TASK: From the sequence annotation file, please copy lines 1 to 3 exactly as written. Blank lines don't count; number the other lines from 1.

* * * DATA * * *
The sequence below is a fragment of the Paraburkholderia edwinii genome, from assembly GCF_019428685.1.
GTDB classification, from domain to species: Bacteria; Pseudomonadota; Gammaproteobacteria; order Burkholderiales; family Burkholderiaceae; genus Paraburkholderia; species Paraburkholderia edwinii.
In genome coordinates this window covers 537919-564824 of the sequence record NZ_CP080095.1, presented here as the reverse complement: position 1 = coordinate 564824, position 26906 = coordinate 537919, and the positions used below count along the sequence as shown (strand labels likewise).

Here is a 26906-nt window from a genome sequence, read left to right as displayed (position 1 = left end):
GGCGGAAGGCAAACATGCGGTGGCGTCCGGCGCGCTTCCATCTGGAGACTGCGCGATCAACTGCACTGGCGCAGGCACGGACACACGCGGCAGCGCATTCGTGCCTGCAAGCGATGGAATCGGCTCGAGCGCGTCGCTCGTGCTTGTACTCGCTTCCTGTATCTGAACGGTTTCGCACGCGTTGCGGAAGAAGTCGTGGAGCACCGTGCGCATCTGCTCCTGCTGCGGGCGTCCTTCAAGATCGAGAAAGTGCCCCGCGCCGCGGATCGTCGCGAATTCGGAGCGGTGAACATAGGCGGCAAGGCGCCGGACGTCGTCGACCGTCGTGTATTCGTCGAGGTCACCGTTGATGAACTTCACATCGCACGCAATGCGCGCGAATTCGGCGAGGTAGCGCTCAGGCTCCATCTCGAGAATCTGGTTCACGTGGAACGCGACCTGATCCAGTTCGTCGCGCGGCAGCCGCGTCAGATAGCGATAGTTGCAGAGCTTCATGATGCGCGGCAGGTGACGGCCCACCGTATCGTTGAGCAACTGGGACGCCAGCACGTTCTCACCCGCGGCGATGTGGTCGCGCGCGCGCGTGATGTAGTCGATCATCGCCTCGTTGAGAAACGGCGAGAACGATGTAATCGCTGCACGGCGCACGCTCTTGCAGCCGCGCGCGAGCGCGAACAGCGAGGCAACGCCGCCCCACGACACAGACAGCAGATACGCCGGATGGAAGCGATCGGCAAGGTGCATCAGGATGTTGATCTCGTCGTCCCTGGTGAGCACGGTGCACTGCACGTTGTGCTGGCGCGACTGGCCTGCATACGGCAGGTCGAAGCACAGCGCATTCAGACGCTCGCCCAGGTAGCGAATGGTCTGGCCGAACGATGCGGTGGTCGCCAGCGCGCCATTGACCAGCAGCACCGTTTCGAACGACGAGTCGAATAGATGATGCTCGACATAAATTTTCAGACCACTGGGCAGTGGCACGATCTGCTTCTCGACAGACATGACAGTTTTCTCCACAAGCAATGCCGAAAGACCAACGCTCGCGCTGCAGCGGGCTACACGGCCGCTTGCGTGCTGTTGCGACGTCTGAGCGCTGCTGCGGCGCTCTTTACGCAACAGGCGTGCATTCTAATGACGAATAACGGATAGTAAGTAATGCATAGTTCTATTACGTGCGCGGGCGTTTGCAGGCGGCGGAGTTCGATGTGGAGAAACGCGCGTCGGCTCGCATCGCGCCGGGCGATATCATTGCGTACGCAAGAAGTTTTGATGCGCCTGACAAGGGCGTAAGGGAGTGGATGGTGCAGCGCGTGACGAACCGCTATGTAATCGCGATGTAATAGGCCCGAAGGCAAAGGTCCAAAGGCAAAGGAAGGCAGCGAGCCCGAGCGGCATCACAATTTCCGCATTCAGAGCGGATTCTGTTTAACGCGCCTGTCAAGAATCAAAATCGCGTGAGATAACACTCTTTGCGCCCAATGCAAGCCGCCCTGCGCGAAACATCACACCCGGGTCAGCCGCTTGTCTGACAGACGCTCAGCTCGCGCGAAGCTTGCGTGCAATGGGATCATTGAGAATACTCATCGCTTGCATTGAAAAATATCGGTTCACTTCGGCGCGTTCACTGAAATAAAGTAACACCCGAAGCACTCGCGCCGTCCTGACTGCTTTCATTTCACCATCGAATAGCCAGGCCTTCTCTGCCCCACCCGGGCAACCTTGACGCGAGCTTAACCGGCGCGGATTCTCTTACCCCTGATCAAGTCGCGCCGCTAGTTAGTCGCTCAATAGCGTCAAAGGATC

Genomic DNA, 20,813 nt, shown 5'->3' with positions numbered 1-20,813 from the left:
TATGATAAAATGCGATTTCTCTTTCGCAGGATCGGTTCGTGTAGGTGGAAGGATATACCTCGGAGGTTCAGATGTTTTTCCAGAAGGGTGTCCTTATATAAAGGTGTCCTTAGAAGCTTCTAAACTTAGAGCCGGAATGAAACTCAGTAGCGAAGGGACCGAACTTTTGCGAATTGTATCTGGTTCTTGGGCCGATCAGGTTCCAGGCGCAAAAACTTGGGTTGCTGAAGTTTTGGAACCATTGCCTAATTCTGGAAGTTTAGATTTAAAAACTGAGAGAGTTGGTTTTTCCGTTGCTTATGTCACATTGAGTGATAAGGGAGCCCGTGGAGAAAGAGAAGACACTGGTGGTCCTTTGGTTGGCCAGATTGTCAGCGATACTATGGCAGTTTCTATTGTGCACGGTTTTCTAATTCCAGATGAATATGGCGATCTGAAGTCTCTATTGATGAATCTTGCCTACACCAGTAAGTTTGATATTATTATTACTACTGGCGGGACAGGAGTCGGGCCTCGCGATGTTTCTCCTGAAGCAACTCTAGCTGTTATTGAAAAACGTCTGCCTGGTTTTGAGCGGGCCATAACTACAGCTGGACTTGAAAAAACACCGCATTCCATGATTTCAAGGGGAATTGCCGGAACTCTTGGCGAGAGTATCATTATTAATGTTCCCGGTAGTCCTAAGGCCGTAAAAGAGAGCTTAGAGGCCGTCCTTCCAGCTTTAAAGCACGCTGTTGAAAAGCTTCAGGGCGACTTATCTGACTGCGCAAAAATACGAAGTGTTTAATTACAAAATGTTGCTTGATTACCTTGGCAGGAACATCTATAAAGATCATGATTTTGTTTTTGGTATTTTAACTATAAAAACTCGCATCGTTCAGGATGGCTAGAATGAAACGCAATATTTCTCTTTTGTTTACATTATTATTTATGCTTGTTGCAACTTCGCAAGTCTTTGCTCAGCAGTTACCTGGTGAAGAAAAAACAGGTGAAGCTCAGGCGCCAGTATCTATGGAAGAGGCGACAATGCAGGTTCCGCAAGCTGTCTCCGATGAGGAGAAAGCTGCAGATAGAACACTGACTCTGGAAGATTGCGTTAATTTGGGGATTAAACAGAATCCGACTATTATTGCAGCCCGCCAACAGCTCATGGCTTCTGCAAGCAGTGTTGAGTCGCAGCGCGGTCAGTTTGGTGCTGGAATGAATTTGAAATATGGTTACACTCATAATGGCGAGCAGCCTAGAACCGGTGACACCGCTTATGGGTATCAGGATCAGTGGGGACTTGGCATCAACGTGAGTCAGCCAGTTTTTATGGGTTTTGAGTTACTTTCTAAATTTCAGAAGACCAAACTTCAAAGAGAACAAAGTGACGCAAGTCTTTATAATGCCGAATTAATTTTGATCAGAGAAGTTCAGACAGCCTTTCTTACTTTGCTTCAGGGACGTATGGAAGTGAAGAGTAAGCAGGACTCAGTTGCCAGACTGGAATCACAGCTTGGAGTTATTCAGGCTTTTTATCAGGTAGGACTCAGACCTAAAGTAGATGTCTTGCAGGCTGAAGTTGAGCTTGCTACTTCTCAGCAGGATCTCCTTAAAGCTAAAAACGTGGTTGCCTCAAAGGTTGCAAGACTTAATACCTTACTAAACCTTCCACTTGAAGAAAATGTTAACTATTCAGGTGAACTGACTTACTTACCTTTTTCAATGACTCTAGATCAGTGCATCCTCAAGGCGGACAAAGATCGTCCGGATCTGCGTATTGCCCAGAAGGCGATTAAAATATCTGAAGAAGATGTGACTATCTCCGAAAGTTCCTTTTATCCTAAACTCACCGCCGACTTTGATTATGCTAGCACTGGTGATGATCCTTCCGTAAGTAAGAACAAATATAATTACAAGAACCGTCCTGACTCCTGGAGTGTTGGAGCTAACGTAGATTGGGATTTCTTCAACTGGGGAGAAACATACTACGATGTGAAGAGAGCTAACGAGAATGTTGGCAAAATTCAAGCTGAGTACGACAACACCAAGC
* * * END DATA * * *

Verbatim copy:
The sequence below is a fragment of the Paraburkholderia edwinii genome, from assembly GCF_019428685.1.
GTDB classification, from domain to species: Bacteria; Pseudomonadota; Gammaproteobacteria; order Burkholderiales; family Burkholderiaceae; genus Paraburkholderia; species Paraburkholderia edwinii.
In genome coordinates this window covers 537919-564824 of the sequence record NZ_CP080095.1, presented here as the reverse complement: position 1 = coordinate 564824, position 26906 = coordinate 537919, and the positions used below count along the sequence as shown (strand labels likewise).